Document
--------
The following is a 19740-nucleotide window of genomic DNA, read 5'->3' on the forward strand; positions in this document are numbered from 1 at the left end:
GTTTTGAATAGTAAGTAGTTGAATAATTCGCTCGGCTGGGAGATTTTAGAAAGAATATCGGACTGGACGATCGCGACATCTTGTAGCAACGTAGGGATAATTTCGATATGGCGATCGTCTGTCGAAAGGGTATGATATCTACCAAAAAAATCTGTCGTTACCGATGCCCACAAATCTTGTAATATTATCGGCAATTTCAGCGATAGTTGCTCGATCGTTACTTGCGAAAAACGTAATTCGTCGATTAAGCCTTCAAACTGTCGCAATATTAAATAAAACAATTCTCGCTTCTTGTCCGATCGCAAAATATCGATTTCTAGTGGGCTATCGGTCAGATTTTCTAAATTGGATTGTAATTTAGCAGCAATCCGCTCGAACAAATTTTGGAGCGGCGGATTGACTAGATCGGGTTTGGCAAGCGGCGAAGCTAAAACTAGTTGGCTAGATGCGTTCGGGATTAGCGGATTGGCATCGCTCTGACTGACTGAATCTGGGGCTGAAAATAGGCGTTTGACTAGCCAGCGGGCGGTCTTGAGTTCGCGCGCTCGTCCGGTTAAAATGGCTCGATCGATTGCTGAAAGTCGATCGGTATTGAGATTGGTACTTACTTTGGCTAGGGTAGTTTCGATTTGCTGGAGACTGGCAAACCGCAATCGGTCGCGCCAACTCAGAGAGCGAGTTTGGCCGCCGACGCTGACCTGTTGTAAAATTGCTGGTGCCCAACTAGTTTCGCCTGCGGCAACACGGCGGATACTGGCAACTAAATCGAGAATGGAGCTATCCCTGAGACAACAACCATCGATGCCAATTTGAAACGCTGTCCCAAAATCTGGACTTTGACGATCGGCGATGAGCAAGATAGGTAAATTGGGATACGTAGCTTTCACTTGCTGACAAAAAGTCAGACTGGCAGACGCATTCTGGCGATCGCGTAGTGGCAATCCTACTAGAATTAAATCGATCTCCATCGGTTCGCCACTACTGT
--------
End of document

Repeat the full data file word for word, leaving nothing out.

The following is a 19740-nucleotide window of genomic DNA, read 5'->3' on the forward strand; positions in this document are numbered from 1 at the left end:
GTTTTGAATAGTAAGTAGTTGAATAATTCGCTCGGCTGGGAGATTTTAGAAAGAATATCGGACTGGACGATCGCGACATCTTGTAGCAACGTAGGGATAATTTCGATATGGCGATCGTCTGTCGAAAGGGTATGATATCTACCAAAAAAATCTGTCGTTACCGATGCCCACAAATCTTGTAATATTATCGGCAATTTCAGCGATAGTTGCTCGATCGTTACTTGCGAAAAACGTAATTCGTCGATTAAGCCTTCAAACTGTCGCAATATTAAATAAAACAATTCTCGCTTCTTGTCCGATCGCAAAATATCGATTTCTAGTGGGCTATCGGTCAGATTTTCTAAATTGGATTGTAATTTAGCAGCAATCCGCTCGAACAAATTTTGGAGCGGCGGATTGACTAGATCGGGTTTGGCAAGCGGCGAAGCTAAAACTAGTTGGCTAGATGCGTTCGGGATTAGCGGATTGGCATCGCTCTGACTGACTGAATCTGGGGCTGAAAATAGGCGTTTGACTAGCCAGCGGGCGGTCTTGAGTTCGCGCGCTCGTCCGGTTAAAATGGCTCGATCGATTGCTGAAAGTCGATCGGTATTGAGATTGGTACTTACTTTGGCTAGGGTAGTTTCGATTTGCTGGAGACTGGCAAACCGCAATCGGTCGCGCCAACTCAGAGAGCGAGTTTGGCCGCCGACGCTGACCTGTTGTAAAATTGCTGGTGCCCAACTAGTTTCGCCTGCGGCAACACGGCGGATACTGGCAACTAAATCGAGAATGGAGCTATCCCTGAGACAACAACCATCGATGCCAATTTGAAACGCTGTCCCAAAATCTGGACTTTGACGATCGGCGATGAGCAAGATAGGTAAATTGGGATACGTAGCTTTCACTTGCTGACAAAAAGTCAGACTGGCAGACGCATTCTGGCGATCGCGTAGTGGCAATCCTACTAGAATTAAATCGATCTCCATCGGTTCGCCACTACTGT